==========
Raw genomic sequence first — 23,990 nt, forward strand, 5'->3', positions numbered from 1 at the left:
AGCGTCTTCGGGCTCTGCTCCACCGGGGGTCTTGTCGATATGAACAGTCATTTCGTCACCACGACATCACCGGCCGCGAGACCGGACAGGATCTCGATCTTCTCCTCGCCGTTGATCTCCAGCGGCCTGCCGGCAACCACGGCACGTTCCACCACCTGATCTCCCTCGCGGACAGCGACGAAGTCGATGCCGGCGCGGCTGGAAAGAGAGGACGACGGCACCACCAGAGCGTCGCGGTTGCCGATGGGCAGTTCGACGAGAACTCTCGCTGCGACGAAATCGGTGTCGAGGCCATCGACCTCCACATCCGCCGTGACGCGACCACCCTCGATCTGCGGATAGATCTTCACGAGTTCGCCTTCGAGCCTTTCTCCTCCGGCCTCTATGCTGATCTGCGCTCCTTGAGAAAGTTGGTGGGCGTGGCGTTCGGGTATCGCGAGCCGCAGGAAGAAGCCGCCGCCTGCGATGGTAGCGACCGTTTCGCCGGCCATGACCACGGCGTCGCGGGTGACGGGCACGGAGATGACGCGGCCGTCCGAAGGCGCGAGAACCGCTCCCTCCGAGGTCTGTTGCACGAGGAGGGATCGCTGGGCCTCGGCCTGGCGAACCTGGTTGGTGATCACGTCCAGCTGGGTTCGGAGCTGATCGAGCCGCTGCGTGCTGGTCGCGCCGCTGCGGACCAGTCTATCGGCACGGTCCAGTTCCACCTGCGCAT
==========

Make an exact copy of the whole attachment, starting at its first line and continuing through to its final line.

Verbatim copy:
Raw genomic sequence first — 23,990 nt, forward strand, 5'->3', positions numbered from 1 at the left:
AGCGTCTTCGGGCTCTGCTCCACCGGGGGTCTTGTCGATATGAACAGTCATTTCGTCACCACGACATCACCGGCCGCGAGACCGGACAGGATCTCGATCTTCTCCTCGCCGTTGATCTCCAGCGGCCTGCCGGCAACCACGGCACGTTCCACCACCTGATCTCCCTCGCGGACAGCGACGAAGTCGATGCCGGCGCGGCTGGAAAGAGAGGACGACGGCACCACCAGAGCGTCGCGGTTGCCGATGGGCAGTTCGACGAGAACTCTCGCTGCGACGAAATCGGTGTCGAGGCCATCGACCTCCACATCCGCCGTGACGCGACCACCCTCGATCTGCGGATAGATCTTCACGAGTTCGCCTTCGAGCCTTTCTCCTCCGGCCTCTATGCTGATCTGCGCTCCTTGAGAAAGTTGGTGGGCGTGGCGTTCGGGTATCGCGAGCCGCAGGAAGAAGCCGCCGCCTGCGATGGTAGCGACCGTTTCGCCGGCCATGACCACGGCGTCGCGGGTGACGGGCACGGAGATGACGCGGCCGTCCGAAGGCGCGAGAACCGCTCCCTCCGAGGTCTGTTGCACGAGGAGGGATCGCTGGGCCTCGGCCTGGCGAACCTGGTTGGTGATCACGTCCAGCTGGGTTCGGAGCTGATCGAGCCGCTGCGTGCTGGTCGCGCCGCTGCGGACCAGTCTATCGGCACGGTCCAGTTCCACCTGCGCAT